|Volume 3 Issue 2||January 24 to February 1, 2012|
Published by Safe-T-Gallery Inc.
Don Burmeister: Owner/Editor
Barbara Confino: Associate Editor
Modern film production still photographers would envy the instructions Jean Cocteau gave to the 25-year-old Lucien Clergue who documented the Testament of Orpheus, his last film: “You are free to do as you please, I look forward to being surprised by your photos. They will reveal something different from my film.” But then again, Cocteau was not a typical director and this film explores the relationship between an artist and his creations with a cast full of friends and collaborators.
The images on display are a mix of scenes drawn from both the film itself and behind the scene activity. Although printed at various times over the last three decades, they consistently exhibit the full tonal range and depth of the classic silver gelatin process with its deep blacks (a double profile portrait of Yul Brynner and Cocteau) and detailed, blinding whites (Cocteau and the Sphinx).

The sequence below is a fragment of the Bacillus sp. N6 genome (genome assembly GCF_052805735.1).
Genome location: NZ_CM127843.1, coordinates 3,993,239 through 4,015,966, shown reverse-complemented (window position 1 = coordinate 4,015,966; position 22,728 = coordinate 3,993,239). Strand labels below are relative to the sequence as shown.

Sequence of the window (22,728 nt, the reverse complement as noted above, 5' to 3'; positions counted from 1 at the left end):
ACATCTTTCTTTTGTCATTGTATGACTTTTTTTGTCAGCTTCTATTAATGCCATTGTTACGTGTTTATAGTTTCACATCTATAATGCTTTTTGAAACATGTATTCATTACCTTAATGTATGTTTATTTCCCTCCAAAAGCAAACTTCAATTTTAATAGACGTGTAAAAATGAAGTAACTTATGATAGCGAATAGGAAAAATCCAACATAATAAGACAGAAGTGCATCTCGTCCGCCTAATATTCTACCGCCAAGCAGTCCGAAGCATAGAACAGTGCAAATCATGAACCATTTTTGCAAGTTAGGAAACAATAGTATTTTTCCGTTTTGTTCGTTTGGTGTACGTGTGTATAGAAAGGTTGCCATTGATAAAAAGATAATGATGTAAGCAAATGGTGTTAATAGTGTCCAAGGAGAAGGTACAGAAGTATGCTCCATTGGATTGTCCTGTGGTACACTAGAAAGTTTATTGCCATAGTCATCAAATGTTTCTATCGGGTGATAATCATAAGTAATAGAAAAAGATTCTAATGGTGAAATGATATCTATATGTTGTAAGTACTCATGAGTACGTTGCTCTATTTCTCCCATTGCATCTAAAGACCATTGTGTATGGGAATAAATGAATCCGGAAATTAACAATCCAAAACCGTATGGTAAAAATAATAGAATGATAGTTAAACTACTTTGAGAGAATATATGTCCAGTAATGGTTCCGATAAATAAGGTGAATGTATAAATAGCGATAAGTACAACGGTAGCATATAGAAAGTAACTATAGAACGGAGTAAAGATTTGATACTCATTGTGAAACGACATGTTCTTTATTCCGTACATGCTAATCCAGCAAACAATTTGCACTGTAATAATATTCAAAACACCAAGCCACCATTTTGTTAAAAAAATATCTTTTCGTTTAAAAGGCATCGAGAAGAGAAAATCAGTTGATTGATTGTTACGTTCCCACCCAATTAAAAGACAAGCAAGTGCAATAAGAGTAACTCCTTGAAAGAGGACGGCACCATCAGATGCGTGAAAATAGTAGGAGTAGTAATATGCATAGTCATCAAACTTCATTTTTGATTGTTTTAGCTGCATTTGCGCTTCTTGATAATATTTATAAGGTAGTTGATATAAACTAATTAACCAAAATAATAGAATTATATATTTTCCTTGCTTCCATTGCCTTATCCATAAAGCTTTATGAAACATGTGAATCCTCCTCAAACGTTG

Unfortunately, in this post-Mapplethorpe age, some of the costuming (Minerva in black bodysuit, the man-horses and dog-men) may call to mind fetish wear rather than the mythological figures symbolized. And some of the “on set” photos of people who do not appear in the film may puzzle viewers of the film.
I don’t know if Clergue’s photographs surprised Cocteau or revealed something different to him, but I found them a nice complement to the film and was intrigued enough to locate a copy of Clergue’s book Jean Cocteau and The Testament of Orpheus on Amazon.
For those interested in seeing more of Lucian’s Clergue’s work, Clergue in America is on view at the French Institute/Alliance Francaise uptown through December 21st.